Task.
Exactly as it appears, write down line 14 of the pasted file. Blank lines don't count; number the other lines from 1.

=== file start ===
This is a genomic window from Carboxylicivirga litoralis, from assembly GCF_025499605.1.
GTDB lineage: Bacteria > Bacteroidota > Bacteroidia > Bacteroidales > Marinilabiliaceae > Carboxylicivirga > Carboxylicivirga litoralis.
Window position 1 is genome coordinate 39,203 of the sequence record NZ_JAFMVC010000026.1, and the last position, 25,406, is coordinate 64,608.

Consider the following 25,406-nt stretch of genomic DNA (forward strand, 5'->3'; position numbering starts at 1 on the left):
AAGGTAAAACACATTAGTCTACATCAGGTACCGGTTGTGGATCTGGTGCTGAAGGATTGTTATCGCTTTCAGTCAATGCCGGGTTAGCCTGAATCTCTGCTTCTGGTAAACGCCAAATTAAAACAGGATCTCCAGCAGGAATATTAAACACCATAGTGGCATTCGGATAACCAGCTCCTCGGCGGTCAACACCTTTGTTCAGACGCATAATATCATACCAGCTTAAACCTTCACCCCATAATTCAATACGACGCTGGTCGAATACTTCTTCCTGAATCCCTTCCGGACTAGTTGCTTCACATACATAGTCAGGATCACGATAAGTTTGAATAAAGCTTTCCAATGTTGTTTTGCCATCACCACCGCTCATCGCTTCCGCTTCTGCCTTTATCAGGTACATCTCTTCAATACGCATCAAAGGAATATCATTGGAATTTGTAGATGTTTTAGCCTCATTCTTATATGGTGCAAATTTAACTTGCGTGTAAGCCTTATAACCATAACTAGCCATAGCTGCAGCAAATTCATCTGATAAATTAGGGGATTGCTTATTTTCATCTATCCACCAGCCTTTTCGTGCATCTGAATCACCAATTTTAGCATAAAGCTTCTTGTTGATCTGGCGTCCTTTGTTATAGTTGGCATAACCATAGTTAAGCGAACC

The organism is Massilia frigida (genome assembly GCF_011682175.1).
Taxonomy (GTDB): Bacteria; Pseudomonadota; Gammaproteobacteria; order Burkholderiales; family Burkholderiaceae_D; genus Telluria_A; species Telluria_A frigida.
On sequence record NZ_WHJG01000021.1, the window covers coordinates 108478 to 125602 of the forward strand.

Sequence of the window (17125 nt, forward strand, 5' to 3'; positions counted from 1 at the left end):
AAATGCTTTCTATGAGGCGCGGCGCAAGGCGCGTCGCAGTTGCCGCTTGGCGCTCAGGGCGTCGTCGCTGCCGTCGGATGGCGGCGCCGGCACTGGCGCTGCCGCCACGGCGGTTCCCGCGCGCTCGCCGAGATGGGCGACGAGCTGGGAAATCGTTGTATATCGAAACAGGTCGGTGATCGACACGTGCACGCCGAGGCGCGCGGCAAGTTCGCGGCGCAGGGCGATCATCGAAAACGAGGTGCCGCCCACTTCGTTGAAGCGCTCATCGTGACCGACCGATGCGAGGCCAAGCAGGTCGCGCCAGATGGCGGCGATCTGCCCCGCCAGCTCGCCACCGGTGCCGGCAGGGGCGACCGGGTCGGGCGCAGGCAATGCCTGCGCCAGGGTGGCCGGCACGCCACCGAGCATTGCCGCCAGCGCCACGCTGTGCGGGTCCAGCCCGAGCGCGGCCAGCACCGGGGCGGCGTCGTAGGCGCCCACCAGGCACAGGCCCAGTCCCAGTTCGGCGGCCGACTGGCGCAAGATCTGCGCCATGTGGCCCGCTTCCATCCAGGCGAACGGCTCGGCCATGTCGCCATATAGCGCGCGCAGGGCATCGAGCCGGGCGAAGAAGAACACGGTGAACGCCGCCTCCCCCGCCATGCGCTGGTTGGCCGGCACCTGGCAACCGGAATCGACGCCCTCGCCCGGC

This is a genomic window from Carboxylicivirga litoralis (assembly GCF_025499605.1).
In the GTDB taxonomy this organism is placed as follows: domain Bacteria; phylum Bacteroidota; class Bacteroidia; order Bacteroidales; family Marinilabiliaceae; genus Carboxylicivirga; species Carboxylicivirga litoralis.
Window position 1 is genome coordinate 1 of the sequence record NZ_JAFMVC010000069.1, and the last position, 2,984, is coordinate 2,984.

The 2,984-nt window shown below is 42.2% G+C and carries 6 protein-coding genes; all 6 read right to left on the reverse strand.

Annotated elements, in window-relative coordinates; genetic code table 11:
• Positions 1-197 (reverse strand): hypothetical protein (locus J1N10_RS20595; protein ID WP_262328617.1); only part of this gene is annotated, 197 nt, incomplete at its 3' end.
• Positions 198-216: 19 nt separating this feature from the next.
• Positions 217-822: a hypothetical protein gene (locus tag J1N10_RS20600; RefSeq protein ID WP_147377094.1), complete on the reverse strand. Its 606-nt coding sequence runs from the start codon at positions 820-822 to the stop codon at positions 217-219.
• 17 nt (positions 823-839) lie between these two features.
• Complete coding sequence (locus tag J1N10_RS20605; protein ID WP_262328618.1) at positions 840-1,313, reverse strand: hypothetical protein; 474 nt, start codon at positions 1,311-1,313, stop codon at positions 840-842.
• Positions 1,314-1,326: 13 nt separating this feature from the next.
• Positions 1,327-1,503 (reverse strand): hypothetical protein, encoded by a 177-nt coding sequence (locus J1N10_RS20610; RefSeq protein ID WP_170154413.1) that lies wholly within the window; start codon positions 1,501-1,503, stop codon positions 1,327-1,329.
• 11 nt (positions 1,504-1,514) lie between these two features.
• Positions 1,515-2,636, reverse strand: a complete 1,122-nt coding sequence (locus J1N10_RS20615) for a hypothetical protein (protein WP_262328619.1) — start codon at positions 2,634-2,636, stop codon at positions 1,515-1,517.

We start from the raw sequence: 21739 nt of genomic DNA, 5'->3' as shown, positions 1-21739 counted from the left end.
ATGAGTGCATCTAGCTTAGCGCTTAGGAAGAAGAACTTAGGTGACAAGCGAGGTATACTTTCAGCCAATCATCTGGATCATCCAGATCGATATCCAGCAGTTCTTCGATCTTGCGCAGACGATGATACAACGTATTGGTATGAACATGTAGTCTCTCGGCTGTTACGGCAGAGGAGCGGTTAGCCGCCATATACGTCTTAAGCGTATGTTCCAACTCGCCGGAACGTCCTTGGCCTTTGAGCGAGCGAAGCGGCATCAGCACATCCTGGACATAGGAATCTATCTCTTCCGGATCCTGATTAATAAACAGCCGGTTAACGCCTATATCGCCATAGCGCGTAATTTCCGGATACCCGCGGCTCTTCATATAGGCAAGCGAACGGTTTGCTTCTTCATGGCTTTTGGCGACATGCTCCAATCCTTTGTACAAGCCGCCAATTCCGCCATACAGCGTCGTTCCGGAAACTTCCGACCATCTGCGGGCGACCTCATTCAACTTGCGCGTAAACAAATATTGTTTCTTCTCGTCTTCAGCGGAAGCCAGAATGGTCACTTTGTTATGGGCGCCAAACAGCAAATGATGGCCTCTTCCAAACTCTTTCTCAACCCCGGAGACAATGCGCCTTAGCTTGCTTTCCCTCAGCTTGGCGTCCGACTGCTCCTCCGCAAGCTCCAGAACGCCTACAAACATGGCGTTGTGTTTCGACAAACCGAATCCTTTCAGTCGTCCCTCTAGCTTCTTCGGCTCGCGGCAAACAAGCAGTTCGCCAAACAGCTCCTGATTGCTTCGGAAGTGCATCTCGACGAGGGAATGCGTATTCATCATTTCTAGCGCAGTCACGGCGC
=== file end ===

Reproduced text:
The 2,984-nt window shown below is 42.2% G+C and carries 6 protein-coding genes; all 6 read right to left on the reverse strand.